This week we witnessed the funeral of George Floyd. His shocking and heartbreaking murder in Minneapolis on May 25th has ignited the campaign against racism with public outcry and protest all around the world – including on the streets of my own constituency of Maidstone & The Weald.
For as long as I have been involved with politics there have been numerous strategies, reports, plans, reviews and audits to tackle the scourge of racism; David Cameron’s 20-20 vision, The Parker review of diversity on Boards, the McGregor-Smith review on race in the workplace, the Lammy Review on BAME individuals in the Criminal Justice System, Theresa May’s Race Disparity Audit – a world first for publishing data by ethnicity – and multiple Equalities and Human Rights Commission reports.
Yes, we are well informed about the issues, the causes and the demographics but what we need now is ACTION. In my view there are three main areas on which to focus: in Society, in Government and Politics, and within the BAME communities themselves.
In society we need to recognise that racism does exist. For too many it is still invisible, or considered to be something that happens somewhere else. We will never be able to find a fix if significant elements of our society fail to both recognise and reject racism.
In Government and politics we all need to work even harder to re-build trust with BAME communities and individuals. Much damage was done during the referendum campaign, by both sides, and the lasting effect should not be underestimated. Our great British values of diversity, inclusion, multi-culture and equality need to be reconfirmed at every opportunity if we are to redress the situation.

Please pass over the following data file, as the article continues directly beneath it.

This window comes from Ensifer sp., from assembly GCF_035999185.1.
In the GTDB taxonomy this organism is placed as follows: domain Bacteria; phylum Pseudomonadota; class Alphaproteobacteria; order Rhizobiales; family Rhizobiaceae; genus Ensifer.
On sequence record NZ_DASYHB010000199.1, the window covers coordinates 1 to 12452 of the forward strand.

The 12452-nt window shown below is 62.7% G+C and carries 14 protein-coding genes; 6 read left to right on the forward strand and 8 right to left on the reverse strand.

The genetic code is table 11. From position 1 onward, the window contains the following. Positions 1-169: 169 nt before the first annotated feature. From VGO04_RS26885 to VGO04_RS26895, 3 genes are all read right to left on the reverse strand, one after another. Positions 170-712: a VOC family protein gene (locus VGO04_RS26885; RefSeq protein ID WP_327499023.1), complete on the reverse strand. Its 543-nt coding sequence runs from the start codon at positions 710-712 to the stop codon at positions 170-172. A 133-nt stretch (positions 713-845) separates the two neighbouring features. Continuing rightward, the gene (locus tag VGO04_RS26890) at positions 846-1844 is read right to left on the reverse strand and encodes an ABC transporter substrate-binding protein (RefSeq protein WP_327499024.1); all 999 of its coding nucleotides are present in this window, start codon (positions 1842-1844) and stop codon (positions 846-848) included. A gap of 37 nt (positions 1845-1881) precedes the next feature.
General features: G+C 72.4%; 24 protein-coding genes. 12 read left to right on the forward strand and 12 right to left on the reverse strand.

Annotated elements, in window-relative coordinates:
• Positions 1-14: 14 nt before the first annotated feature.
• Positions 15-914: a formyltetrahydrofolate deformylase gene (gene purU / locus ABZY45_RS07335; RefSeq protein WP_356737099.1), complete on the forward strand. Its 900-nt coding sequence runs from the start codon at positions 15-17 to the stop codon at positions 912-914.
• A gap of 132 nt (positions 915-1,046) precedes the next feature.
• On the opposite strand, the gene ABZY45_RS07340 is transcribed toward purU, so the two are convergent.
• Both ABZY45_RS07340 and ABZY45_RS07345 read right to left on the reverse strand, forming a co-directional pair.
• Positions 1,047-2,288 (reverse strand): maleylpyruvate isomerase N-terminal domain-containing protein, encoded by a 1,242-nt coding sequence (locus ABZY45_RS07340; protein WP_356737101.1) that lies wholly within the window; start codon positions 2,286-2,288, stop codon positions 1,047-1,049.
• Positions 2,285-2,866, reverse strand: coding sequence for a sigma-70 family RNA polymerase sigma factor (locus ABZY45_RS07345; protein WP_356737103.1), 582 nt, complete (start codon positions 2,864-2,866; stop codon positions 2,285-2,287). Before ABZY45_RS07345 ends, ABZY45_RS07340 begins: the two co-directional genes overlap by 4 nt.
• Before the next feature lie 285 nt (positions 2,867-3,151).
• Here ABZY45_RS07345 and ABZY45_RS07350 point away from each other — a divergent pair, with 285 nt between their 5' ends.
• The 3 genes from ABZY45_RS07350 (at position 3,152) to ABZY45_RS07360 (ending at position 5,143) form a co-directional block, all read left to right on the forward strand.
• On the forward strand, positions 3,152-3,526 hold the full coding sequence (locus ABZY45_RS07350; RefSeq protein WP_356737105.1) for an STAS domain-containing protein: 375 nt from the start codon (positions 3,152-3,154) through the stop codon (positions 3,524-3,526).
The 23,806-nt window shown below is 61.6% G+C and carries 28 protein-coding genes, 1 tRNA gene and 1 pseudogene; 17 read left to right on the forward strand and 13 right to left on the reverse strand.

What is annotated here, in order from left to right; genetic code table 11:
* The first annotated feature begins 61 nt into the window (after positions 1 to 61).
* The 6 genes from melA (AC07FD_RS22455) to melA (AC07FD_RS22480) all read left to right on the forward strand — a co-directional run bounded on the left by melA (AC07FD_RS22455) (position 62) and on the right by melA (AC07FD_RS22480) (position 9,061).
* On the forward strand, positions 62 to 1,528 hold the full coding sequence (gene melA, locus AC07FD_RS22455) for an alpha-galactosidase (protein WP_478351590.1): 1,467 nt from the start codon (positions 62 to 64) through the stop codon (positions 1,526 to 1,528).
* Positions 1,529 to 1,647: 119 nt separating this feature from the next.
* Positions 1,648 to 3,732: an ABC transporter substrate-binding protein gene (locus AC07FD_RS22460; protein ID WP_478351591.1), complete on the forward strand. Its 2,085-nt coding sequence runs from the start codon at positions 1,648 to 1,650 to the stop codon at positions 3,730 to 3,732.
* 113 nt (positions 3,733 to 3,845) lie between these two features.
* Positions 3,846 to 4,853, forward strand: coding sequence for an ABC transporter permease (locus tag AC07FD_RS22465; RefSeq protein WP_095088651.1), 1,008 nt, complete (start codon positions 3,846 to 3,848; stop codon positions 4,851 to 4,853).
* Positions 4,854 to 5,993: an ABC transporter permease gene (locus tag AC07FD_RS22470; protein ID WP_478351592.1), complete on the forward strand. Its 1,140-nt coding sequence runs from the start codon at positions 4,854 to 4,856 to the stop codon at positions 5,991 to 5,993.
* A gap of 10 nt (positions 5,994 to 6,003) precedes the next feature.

We must also do even more to address the fact that many BAME people in Britain today still face social and economic disadvantage. Dealing with this has to be the start-point for any race / integration policy. By way of one example, in both public and private sectors, I would like to see compulsory data collection and disclosure relating to BAME recruitment, retention, promotion and pay. The light of transparency can be very powerful in tackling conscious and unconscious bias.
In the public sector I would like to see more proportionate ‘universalism’ to reduce health inequalities; balancing universal and targeted services to ensure they are delivered in proportion to the level of need – which is often higher within BAME communities. Services like the NHS Health Check would be a good example.
And in the criminal justice system, there needs to be more accountability, transparency, oversight and safeguarding, right across the board.
Within the UK BAME population too, some of us can do more for ourselves and our communities, particularly by engaging more with our democracy. Politics is power, but a disproportionately large number of BAME people are not even registered to vote. Registering and using our votes; lobbying our MPs and other local representatives; joining political parties and standing for election as councilors and MPs – all of this action can, and already does, make a difference.
These thoughts are just a few examples of practical measures we can take, right now, to start to redress the injustice. Let us use the momentum created by George Floyd’s tragic death to bring ideas and people together, in a wave of action, to defeat racism in all of its baleful ignorance. But please, no more reports and reviews etc. etc. We’ve done the surveys, we’ve seen the data and we have good legislation. We know what we need to do.
I have seen at first-hand the Prime Minister’s personal commitment to tackling racial inequality, particularly during his time as Mayor of London. I have no doubt that he is the man to drive through a transformational agenda which will improve the life chances of people from BAME backgrounds in our country. As we rebuild our economy and our society in the wake of the Coronavirus crisis we have the opportunity to build back fairer and build back stronger. Let’s not waste it.